Photo of Stephen McConnell

Happy Valentine’s Day. To celebrate, we will discuss a court decision that we love.

Preemption and the Ohio Product Liability Act (OPLA) are two of the best friends a drug/device defense lawyer has.  Both show up in Groeschen v. Alcon Laboratories, Inc., 2024 Ohio Misc. LEXIS 2 (Ohio Ct. Comm. Pleas Feb. 2, 2024). As the Groeschen court explained, this case has a “lengthy history.”  In 2017, the plaintiff sued his eye doctor professionals and the manufacturer of contact lenses, claiming that the lenses caused him to suffer serious injuries, including vision loss.  The plaintiff alleged that the lenses malfunctioned as the result of some unspecified defective manufacturing process or chemical contamination, and that the defendants failed to warn him of the potential injuries.  

The manufacturer moved to dismiss the complaint, and then the First Amended Complaint.  In 2021, the court granted that motion to dismiss, in part, with preemption being the basis for dismissal. The court also ordered a more definite statement with respect to the manufacturing defect claim. That more definite (except it really wasn’t – more on that later) statement arrived in the form of a Second Amended Complaint.  The manufacturer again moved to dismiss. Meanwhile, discovery took place. The defendants met their discovery obligations.  The plaintiff … not so much.  The manufacturer then moved for summary judgment. The grounds for the summary judgment motion were fairly straightforward: the plaintiff had no evidence.  After the court denied the plaintiff’s request foradditional time to conduct discovery, the  plaintiff voluntarily dismissed the Second Amended Complaint. The court never ruled on either the motion to dismiss the Second Amended Complaint or the motion for summary judgment. 

Thus concluded Groeschen I

Now we get to Groeschen II.  In 2023, the plaintiff refiled the case. There was a Complaint.  Then there was a First Amended Complaint.  If you’re keeping count throughout the life of this case in its various iterations, we are now up to the fifth pleading overall.  And yet the claims were essentially the same, including the claims (negligence, products liability, breach of implied warranty) that were previously held to be preempted.  

Have you heard the definition of insanity as doing the same thing and expecting a different result?

The manufacturer moved to dismiss the latest (but not greatest) complaint.  We’re guessing that it was easy enough to dust off the old motion to dismiss and summary judgment motion, change a few dates, and then file and serve. There is nothing insane about doing the same thing and expecting the same result.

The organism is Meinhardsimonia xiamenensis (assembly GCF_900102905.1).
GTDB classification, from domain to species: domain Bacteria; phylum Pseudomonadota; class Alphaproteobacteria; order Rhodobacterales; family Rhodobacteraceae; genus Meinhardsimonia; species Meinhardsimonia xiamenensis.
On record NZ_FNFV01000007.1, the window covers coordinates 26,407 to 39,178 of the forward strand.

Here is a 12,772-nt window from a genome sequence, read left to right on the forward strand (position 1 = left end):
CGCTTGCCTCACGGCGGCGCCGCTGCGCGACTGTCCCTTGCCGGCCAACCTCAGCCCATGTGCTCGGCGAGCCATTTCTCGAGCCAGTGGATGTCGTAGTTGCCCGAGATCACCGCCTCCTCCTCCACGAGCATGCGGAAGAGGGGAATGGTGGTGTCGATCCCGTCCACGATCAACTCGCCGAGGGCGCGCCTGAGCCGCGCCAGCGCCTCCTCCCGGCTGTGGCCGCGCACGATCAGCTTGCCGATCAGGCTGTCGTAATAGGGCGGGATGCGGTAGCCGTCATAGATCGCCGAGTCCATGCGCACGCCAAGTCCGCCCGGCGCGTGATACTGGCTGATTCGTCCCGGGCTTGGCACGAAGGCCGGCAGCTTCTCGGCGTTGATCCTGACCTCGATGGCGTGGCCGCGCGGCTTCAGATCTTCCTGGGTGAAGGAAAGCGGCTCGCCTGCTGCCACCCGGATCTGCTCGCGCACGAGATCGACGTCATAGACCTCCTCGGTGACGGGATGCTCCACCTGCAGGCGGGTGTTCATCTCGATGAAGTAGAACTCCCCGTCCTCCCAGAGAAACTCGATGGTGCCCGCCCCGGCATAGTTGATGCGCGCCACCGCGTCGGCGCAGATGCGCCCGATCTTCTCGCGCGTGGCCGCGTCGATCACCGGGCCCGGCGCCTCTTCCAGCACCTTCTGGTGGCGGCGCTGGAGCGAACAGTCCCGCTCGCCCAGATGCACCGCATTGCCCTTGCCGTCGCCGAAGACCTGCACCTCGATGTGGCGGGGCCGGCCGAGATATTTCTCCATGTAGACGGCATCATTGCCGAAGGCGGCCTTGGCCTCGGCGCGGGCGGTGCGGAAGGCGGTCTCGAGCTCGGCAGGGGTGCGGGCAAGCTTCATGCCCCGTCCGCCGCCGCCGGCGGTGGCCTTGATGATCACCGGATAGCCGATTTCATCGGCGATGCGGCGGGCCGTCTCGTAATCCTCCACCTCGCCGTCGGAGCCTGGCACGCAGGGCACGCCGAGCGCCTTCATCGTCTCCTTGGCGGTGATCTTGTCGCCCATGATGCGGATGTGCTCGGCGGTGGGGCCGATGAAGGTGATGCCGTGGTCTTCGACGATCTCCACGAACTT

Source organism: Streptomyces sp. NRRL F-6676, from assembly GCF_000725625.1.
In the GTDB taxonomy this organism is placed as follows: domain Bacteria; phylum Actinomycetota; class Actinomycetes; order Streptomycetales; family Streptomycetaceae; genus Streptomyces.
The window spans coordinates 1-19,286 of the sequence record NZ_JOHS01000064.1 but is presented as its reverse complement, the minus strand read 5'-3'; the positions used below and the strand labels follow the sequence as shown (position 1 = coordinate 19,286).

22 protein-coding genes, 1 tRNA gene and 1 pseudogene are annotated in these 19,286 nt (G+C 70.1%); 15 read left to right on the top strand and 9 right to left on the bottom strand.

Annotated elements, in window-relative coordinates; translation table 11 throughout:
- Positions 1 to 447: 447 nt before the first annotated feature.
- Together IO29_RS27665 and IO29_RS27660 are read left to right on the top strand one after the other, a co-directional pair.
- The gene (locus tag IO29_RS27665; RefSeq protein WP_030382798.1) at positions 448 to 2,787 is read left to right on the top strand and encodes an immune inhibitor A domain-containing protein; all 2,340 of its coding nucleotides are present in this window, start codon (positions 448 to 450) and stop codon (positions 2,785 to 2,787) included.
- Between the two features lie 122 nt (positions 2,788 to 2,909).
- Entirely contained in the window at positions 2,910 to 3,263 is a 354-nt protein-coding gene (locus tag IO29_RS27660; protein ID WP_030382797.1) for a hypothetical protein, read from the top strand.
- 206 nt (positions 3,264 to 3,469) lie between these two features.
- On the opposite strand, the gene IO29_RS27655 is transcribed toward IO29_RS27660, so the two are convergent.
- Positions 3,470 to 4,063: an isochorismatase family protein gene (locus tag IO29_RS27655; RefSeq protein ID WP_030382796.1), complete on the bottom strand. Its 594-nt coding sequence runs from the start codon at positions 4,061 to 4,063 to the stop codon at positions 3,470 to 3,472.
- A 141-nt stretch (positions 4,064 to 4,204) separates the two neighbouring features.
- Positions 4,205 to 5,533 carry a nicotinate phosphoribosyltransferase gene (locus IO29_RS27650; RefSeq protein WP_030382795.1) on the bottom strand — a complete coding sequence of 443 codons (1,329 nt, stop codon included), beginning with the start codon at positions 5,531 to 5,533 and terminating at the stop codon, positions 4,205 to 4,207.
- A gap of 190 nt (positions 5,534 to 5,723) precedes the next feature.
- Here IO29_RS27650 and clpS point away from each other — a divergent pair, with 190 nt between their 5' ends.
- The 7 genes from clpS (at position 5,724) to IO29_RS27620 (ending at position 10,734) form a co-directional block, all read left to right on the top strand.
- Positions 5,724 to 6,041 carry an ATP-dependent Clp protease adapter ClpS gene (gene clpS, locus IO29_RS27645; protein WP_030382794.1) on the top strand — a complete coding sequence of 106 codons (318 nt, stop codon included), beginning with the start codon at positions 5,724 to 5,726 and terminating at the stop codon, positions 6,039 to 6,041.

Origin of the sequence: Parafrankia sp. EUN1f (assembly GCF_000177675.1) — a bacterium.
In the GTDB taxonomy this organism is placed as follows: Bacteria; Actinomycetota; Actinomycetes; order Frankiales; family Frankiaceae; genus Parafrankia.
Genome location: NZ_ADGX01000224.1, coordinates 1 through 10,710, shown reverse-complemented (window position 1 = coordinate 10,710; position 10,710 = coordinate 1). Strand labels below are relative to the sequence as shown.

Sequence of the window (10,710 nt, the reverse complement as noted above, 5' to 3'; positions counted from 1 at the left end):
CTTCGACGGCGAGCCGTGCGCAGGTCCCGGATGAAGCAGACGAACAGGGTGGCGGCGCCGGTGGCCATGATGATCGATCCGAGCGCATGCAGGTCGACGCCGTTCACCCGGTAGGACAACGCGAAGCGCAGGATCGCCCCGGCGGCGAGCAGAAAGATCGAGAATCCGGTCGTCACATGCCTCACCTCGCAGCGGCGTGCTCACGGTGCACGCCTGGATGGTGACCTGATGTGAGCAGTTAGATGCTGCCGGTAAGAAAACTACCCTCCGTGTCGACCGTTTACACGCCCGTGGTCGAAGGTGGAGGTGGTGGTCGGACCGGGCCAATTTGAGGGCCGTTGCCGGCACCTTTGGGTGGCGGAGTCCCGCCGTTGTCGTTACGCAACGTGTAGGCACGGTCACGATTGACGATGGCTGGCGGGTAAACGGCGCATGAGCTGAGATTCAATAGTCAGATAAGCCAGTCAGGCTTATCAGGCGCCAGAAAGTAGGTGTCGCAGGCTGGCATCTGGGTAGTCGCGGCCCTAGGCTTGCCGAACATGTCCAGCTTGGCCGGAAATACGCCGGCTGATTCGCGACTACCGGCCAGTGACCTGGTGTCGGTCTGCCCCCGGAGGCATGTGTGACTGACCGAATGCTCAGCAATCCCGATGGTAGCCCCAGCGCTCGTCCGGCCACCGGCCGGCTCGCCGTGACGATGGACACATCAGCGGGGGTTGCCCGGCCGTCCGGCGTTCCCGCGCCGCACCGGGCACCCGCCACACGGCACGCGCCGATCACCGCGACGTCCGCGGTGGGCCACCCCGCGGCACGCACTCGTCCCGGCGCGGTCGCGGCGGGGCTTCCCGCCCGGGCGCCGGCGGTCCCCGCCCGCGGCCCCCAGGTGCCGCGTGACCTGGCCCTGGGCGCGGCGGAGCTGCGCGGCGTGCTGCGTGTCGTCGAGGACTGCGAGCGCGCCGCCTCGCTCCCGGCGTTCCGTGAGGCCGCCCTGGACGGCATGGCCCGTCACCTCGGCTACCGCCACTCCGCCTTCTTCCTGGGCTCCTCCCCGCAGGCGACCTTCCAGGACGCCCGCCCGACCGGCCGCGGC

The contact lenses were a class III medical device, meaning that they had gone through the rigorous Pre Market Approval (PMA) process, and meaning that any legal claim attempting to impose “any requirement” that “is different from, or in addition to” and FDA requirement would be preempted.  There was no getting around the fact that the plaintiff’s claims insisted that the medical device at issue – the lenses— should have been manufactured, designed, or labeled differently from the manner approved by the FDA. 

Well, maybe there was one possible way of getting around preemption, and by now almost all of you can predict that the plaintiff resorted to the Riegel parallel claim exception.  (Has any SCOTUS dictum visited more mischief? Inspired more frivolity by hapless plaintiff lawyers?  Made necessary more indignant blogposts?) If the plaintiff could point to a violation of FDA regulations that parallels a state law violation, his claims could conceivably squeeze through the “narrow gap” and evade preemption. But such parallel claims require more than conclusory violation claims. This was the issue that prompted the Groeschen I court way back in 2021 to ask the plaintiff to author a more definite statement. But in multiple complaints, the plaintiff failed to plead any violation of any particular federal specification.  Nor did the plaintiff identify particular Ohio state-law duties that parallel any FDA requirement.  Inevitably ineluctably indubitably, the Groeschen II court pushed the trap door button: “Plaintiff’s inability to allege the elements of a parallel claim capable of surviving preemption after five complaints in two cases over six years requires dismissal of all of Plainitff’s claims against [the manufacturer] as preempted.”

The court almost sounds exasperated. 

Maybe it was. We say that because, after hammering the plaintiff on preemption grounds, the Groeschen court held that even if preemption did not apply, the plaintiff’s claims for negligence, breach of warranties, and “common law tort claims for breach of implied warranty/strict liability” were abrogated by the OPLA, which precludes separate common-law claims.  The claims that otherwise could proceed via the OPLA still fail, because they fail to specify any particular design, warning, or manufacturing defect.  Moreover, the OPLA precludes consumer fraud claims in product liability cases. Lastly, the OPLA (bless it) bars punitive damages against FDA-approved products. 

The plaintiff lost, and the court’s reliance on multiple grounds makes an appeal by the plaintiff all the more difficult. 

Groeschen is a good decision that was a long time coming. We are grateful to our esteemed colleagues and friends at Greenberg TraurigMarcella Ducca and Greg Ostfeld — for bringing this case to our attention, and even more grateful for their excellent efforts in earning such a fine result.